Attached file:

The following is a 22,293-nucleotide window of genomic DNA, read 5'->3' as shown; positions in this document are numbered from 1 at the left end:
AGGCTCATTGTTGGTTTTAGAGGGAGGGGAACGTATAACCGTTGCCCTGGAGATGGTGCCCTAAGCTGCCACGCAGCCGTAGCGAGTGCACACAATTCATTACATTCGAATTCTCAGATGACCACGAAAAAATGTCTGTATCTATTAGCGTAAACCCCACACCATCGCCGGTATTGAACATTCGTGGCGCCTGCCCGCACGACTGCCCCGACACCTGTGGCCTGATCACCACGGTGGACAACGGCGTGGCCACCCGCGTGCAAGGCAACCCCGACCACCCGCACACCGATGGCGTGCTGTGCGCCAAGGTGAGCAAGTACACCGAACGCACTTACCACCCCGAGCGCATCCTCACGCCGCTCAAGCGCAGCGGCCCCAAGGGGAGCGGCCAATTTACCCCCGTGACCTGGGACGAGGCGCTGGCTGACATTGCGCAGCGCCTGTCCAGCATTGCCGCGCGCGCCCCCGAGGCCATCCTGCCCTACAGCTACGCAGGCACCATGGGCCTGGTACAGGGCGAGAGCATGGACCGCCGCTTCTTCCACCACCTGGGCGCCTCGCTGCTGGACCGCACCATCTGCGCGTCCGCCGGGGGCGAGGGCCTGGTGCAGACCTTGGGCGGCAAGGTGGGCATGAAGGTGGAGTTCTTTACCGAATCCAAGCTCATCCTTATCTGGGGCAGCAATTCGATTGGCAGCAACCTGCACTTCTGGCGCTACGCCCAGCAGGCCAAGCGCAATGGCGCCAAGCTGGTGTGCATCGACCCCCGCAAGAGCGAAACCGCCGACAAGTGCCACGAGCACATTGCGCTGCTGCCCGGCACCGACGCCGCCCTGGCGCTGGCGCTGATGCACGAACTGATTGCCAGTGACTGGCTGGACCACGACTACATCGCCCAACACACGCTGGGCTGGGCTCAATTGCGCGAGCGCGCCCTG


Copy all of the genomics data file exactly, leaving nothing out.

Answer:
The following is a 22,293-nucleotide window of genomic DNA, read 5'->3' as shown; positions in this document are numbered from 1 at the left end:
AGGCTCATTGTTGGTTTTAGAGGGAGGGGAACGTATAACCGTTGCCCTGGAGATGGTGCCCTAAGCTGCCACGCAGCCGTAGCGAGTGCACACAATTCATTACATTCGAATTCTCAGATGACCACGAAAAAATGTCTGTATCTATTAGCGTAAACCCCACACCATCGCCGGTATTGAACATTCGTGGCGCCTGCCCGCACGACTGCCCCGACACCTGTGGCCTGATCACCACGGTGGACAACGGCGTGGCCACCCGCGTGCAAGGCAACCCCGACCACCCGCACACCGATGGCGTGCTGTGCGCCAAGGTGAGCAAGTACACCGAACGCACTTACCACCCCGAGCGCATCCTCACGCCGCTCAAGCGCAGCGGCCCCAAGGGGAGCGGCCAATTTACCCCCGTGACCTGGGACGAGGCGCTGGCTGACATTGCGCAGCGCCTGTCCAGCATTGCCGCGCGCGCCCCCGAGGCCATCCTGCCCTACAGCTACGCAGGCACCATGGGCCTGGTACAGGGCGAGAGCATGGACCGCCGCTTCTTCCACCACCTGGGCGCCTCGCTGCTGGACCGCACCATCTGCGCGTCCGCCGGGGGCGAGGGCCTGGTGCAGACCTTGGGCGGCAAGGTGGGCATGAAGGTGGAGTTCTTTACCGAATCCAAGCTCATCCTTATCTGGGGCAGCAATTCGATTGGCAGCAACCTGCACTTCTGGCGCTACGCCCAGCAGGCCAAGCGCAATGGCGCCAAGCTGGTGTGCATCGACCCCCGCAAGAGCGAAACCGCCGACAAGTGCCACGAGCACATTGCGCTGCTGCCCGGCACCGACGCCGCCCTGGCGCTGGCGCTGATGCACGAACTGATTGCCAGTGACTGGCTGGACCACGACTACATCGCCCAACACACGCTGGGCTGGGCTCAATTGCGCGAGCGCGCCCTG